Plot: Born in the Highlands of Scotland in 1518, Connor MacLeod is wounded in battle. When he does not die, he is banished from his village. He meets Ramirez (Connery), another like himself, who teaches him swordsmanship and tells him that they are immortal - until the head is removed from the body. Centuries later, in modern-day New York, Connor and the few other remaining immortals must battle to the last for "The Prize".
Reviewed552 words (Est. Reading Time 2m 45s)
With the words “There Can Be Only One”, the film Highlander unleashed a phenomenon that carried the idea through 4 sequels, a television series, an animated series, and 2 animated movies. So, was the original film, which starred Christopher Lambert and Sean Connery, really that good? Or was it the idea that has caused it to live on as long as the immortals themselves?
Christopher Lambert, who would later reinvigorate his flagging movie career with his role as another immortal, Lord Raiden, in Mortal Kombat (1995), first picks up the sword as Connor MacLeod in Highlander. He’s got a thick accent (which is a muddied European, to coincide with his character hanging around various parts of Europe for centuries). He also has a trance-like stare (due to myopia occurring at an early age). With all this added to his wimpy exterior, he seems rather ill-suited to playing an immortal character who has been supposedly fighting for centuries. Despite all that, he does a decent enough job with the role anyway.
Sean Connery, of course, is an easy fit as Connor’s elder teacher. His actual Scottish origins come through more strongly than his character’s apparently Spanish heritage, however, and should have been written in as such. The only reason it seems the film wasn’t rewritten to more fit him was that his Scottish portrayal would make Lambert’s Scotsman look even more ridiculous in comparison.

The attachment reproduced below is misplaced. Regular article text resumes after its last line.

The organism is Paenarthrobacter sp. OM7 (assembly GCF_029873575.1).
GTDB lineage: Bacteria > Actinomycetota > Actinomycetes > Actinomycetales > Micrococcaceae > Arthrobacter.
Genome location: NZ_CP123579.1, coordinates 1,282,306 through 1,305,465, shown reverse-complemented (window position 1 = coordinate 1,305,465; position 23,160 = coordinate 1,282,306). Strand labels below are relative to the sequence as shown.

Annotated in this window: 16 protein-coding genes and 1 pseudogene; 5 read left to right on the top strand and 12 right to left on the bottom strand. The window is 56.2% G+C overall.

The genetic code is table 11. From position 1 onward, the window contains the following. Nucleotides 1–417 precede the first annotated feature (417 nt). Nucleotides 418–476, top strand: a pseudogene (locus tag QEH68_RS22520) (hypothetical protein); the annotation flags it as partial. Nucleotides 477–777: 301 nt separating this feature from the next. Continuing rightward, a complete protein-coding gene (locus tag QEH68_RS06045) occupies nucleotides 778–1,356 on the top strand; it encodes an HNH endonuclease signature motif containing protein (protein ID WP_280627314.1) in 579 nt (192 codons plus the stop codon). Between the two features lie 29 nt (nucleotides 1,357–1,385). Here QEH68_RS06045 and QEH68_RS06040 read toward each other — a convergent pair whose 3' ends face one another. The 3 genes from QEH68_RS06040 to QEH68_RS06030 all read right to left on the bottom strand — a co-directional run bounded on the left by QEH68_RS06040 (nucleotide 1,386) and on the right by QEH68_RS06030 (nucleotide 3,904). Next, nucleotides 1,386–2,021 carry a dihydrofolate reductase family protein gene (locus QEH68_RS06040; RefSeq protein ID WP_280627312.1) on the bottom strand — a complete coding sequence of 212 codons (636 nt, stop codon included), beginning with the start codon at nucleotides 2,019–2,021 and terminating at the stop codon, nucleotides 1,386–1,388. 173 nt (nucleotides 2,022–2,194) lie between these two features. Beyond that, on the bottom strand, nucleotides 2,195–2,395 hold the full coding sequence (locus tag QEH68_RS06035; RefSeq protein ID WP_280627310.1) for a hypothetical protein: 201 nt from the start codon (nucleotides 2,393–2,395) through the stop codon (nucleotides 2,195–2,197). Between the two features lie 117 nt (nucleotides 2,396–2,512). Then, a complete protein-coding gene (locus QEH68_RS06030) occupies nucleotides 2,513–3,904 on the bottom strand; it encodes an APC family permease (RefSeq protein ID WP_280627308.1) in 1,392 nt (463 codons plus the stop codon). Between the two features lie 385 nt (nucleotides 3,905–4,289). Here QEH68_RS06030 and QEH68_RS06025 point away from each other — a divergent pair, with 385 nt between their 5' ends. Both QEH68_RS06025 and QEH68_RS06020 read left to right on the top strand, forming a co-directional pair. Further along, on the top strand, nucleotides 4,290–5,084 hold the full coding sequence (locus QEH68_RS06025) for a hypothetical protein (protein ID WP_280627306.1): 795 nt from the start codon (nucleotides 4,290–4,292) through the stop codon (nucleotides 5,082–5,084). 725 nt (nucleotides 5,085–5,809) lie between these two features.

Roxanne Hart is largely forgettable as Lambert’s present-day love interest. On the other hand, Clancy Brown is a rather fun but entirely too simplistic of a villain. The biker clothes and the tats are a decent look for him, but silly to mark someone as a bad guy. Sadly, they continue to be used to portray villainous characters, in everything from The Terminator (1984) to the anti-hero Danny Trejo in Machete (2010).
While the basic idea behind Highlander – immortals battling to become the last of their kind – is a strong one, it’s progression in this original film leaves a bit to be desired. Flashbacks abound in the film, and are way over used. On top of that, the flashbacks tend to distract from the modern-day New York saga, rather than enhance it. Some of the plot points don’t make any sense (it really takes Kruger centuries to find the guy again, despite the fact Connor visited the scene of the crime soon after it happened?). Huge gaps of time (centuries, including the whole Guillotine phase, which would have been a dangerous time for these particular immortals) are brushed over without a backwards glance. Then there’s a pause in the film just to reveal how Connor met his secretary Rachel. The uneven pace of the film makes the viewer think a lot of scenes that the filmmakers did keep could have easily been removed.
But that strong fantasy idea of immortals in battles to the death (yes, that sounds like an oxymoron) is so gripping, even the faults of the film (of which there are many), and the rather uneven acting can’t destroy the fantasy the immortals-in-battles-to-the-death idea conjures completely.
Then there’s the strange questions the film raises. How the heck did a sequel get made with that ending? What’s up with those gleaming white shoes?
With all of it’s faults, Highlander is a film that almost survives in spite of itself.